Damn — she almost made it! The world was waiting for her, and then — an hour after most of the media had decided that they liked Melania Knauss’s speech for making her husband look more human — the truth came out. It was not Melania’s speech, but rather the speech of the unbeatable, spontaneous, smart, charming Michelle Obama, the real first lady of the United States. One only has to watch Michelle’s most recent video performance for Mother Jones to get a sense of the difference between the two women. This hip-hop video that the first lady starred in surfaced just two days after Melania’s plagiarism. It gives an implicit but fierce critique of the wannabe first lady — Donald Trump’s 46-year-old third wife — who copied the most inspiring part of the speech that Michelle Obama gave in 2008 when she introduced her husband, Barack Obama, at the Democratic National Convention in Denver, Colorado.
While the criticism and ridicule of Melania are so devastating that they have probably silenced Melania for the rest of her husband’s campaign, this story is also significant.
First, for the way that it evolved. As we know, two famous ghost writers — Matthew Scully and John McConnell — were hired by the Trump campaign to write the speech Melania was to deliver during the Republican National Convention. According to the New York Times’ reconstruction of events, the two writers submitted a draft in June, eagerly awaiting confirmation that never arrived. According to the Times, once the speech got “[inside] Trump Tower, it turned out, Ms. Trump had decided she was uncomfortable with the text, and began tearing it apart, leaving a small fraction of the original.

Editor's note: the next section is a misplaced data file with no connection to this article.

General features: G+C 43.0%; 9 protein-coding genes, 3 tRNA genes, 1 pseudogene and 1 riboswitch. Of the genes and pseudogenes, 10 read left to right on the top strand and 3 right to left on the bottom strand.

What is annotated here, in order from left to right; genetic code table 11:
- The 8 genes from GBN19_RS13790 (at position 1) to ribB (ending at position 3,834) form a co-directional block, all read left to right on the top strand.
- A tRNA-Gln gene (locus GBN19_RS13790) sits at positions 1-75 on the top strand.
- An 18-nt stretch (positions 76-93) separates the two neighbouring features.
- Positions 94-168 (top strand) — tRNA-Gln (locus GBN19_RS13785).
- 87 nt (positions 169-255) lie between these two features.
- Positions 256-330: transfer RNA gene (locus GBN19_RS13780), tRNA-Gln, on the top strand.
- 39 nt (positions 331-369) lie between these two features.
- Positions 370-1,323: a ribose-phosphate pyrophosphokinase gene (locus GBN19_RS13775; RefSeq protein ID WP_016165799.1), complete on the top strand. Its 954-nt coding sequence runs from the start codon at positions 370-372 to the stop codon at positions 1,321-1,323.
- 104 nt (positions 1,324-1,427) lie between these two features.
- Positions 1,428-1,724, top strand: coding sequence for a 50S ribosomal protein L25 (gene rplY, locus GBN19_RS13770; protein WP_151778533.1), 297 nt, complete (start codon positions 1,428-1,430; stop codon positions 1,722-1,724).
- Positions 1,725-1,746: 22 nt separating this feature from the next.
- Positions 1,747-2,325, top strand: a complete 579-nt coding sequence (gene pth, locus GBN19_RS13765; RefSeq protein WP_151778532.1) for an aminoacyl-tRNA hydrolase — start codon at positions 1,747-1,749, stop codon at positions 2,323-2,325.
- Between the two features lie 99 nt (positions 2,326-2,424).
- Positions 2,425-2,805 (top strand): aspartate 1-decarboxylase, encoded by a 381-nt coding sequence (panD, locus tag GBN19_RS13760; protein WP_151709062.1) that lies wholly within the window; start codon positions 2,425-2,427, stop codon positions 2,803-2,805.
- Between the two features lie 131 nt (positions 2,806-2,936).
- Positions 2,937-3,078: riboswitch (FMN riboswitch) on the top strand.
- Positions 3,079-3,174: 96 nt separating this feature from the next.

“Her quiet plan to wrest the speech away and make it her own set in motion the most embarrassing moment of the convention: word-for-word repetition of phrases and borrowed themes from Michelle Obama’s speech at the Democratic convention eight years ago.”
To me, this proves that Ms. Trump is a determined, strong-willed woman. One can imagine that the refusal of the proposed first version of the speech must have caused some feathers to fly in the golden Trump Tower. So much so that Ms. Trump was only included on the list of the speakers at the RNC at the very last moment. Melania did not appear at the photo op after her husband announced his choice of vice president, Mike Pence. The whole family was present — except Melania.
It almost seemed as though she had to fight her way to get onto the convention stage. And she managed to do this with words borrowed from Michelle Obama? This whole story is incredible, and it is full of loose ends. How is it possible that no one on Trump’s campaign team discovered the plagiarism before Melania read it onstage?
The morning after the scandal erupted — creating serious doubts about the abilities of Trump’s team — the presidential candidate tried to minimize the whole thing by saying that his wife’s speech was excellent, and that they had spent a wonderful night together. Really? If it was Melania’s fault, as we were told later, then how has the man who likes to fire people not ditched his wife yet? Or at least fired somebody who was responsible for his wife’s speech. And for God’s sake — after a litany of obvious lies, counter-attacks and impossible excuses for the discovered plagiary, couldn’t they come up with a better story than the one of a mistake made by Melania’s speech writer, who apparently took responsibility for this insane performance? Is it possible that Melania loved Michelle so much that she remembered her speech from eight years ago? Michelle had given her speech when Melania’s son, Barron, was only a year and a half — when, according to her interviews, Melania devoted all her time her son’s upbringing. And if Melania memorized Michelle’s words from eight years ago, as speechwriter Meredith McIver has said, how come she needed to read them from teleprompter? And since the language used by the current first lady was not exactly simple, how could Melania — known for her use of very simple English — remember them?